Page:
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"Then Jesus said to Zacheus, "Today salvation has come to this house, because he too is a son of Abraham. For the Son of Man came to seek out and to save the lost."

Luke 19:9-10   .


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  Sermon Excerpt: Through the Lens of Grace, Luke 19:1-10, Rev. Randy Quinn

When I was five or six years old, there was a bank robbery in the town where we lived. I was too young to remember it, but Iíve heard my father tell about it - and how it directly affected him. The bank tellers gave an accurate description of a man, including a description of the plaid shirt he was wearing. Within minutes, the police found my father in a store about a block away. He was wearing the same shirt and matched the description of the man who had been involved in the robbery. But when they took him away, he had no idea why he was being arrested.

In those circumstances, protesting innocence doesnít help. Certainly he was guilty of something! I mean, like my father, I sometimes find myself exceeding the speed limit. Like my father, I sometimes find myself jay walking. Like my father - and many of you - I find myself pressing the limits of parking meters on occasion.

No one is totally innocent. We may be Ďlaw-abiding citizens,í but there are some laws we have broken at some point in time. Until he knew what he was suspected of doing, he couldnít plead innocence. All he could do was tell the truth and hope the truth would be believed.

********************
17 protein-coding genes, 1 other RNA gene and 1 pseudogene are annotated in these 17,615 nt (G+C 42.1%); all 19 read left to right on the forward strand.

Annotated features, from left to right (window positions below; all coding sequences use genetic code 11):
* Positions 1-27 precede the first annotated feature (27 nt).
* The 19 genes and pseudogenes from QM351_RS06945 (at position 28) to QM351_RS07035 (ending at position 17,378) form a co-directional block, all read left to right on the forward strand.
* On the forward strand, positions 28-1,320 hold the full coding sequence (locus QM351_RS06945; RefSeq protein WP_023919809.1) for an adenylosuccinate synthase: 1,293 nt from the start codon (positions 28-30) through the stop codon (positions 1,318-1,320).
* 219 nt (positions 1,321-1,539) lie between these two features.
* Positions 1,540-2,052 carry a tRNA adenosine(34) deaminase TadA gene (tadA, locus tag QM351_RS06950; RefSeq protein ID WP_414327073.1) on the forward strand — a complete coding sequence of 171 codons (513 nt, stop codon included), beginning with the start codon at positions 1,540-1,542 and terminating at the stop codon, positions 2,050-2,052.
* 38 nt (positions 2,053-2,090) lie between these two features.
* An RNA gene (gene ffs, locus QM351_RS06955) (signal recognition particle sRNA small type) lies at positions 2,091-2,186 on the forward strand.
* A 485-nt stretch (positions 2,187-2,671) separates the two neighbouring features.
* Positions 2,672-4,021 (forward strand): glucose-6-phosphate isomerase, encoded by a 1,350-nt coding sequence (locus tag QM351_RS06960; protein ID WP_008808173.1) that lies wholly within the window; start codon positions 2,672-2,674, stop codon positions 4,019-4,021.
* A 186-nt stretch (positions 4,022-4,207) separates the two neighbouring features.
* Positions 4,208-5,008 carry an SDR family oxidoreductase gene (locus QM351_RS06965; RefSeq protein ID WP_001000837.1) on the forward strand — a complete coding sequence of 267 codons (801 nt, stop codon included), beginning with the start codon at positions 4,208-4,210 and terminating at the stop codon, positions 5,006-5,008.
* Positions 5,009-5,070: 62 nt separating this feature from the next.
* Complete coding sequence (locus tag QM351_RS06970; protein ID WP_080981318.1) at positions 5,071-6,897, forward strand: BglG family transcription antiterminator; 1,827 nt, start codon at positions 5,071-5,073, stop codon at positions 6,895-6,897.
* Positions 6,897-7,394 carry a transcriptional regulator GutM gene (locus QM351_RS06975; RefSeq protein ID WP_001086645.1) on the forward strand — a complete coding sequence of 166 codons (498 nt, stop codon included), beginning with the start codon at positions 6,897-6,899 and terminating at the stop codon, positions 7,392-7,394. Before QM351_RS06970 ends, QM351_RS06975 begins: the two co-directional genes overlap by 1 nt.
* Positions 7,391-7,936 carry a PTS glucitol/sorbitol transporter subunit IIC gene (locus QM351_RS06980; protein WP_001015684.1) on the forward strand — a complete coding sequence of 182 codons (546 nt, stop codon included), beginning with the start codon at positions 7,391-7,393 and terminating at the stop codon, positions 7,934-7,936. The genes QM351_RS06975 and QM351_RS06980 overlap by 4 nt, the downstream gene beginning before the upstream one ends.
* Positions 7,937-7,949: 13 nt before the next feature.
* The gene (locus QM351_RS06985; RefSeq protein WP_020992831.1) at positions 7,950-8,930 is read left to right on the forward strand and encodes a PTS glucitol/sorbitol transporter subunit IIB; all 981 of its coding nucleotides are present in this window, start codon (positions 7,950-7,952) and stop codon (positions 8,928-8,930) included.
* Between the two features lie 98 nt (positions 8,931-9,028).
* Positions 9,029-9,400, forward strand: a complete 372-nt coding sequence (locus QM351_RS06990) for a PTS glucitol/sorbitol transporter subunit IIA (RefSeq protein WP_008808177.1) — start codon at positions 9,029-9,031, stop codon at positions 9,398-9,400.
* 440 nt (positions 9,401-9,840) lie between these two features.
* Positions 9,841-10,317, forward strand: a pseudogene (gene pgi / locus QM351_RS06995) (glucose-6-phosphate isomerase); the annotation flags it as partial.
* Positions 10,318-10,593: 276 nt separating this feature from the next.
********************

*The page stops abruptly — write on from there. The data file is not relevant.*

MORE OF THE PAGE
It wasnít long before the truth was heard; they realized they had the wrong man and my father was released. (Iíve never heard who the real bank robber was, though.) Have you ever been wrongly accused of something? You may not have been taken into police custody for questioning, but have you ever been blamed for something you didnít do?

Most of us have. When I was a child, there were countless times when my brothers would do something and I would take the rap. In those circumstances, I tried to plead innocence but to no avail. I was presumed guilty because my brothers said I was. In all fairness to them, I suspect they have often said they took the rap for me - I just donít remember those times! All-too-often, the perceptions of the accuser cloud the truth and it cannot be seen or heard. Protesting does not change perceptions.

In many parts of the world, Americans are perceived as the cause of poverty and suffering simply because we have enormous wealth. Itís a perception that will not be easily changed because the accusers have already passed judgment...Subscribers: click here for the full sermon and more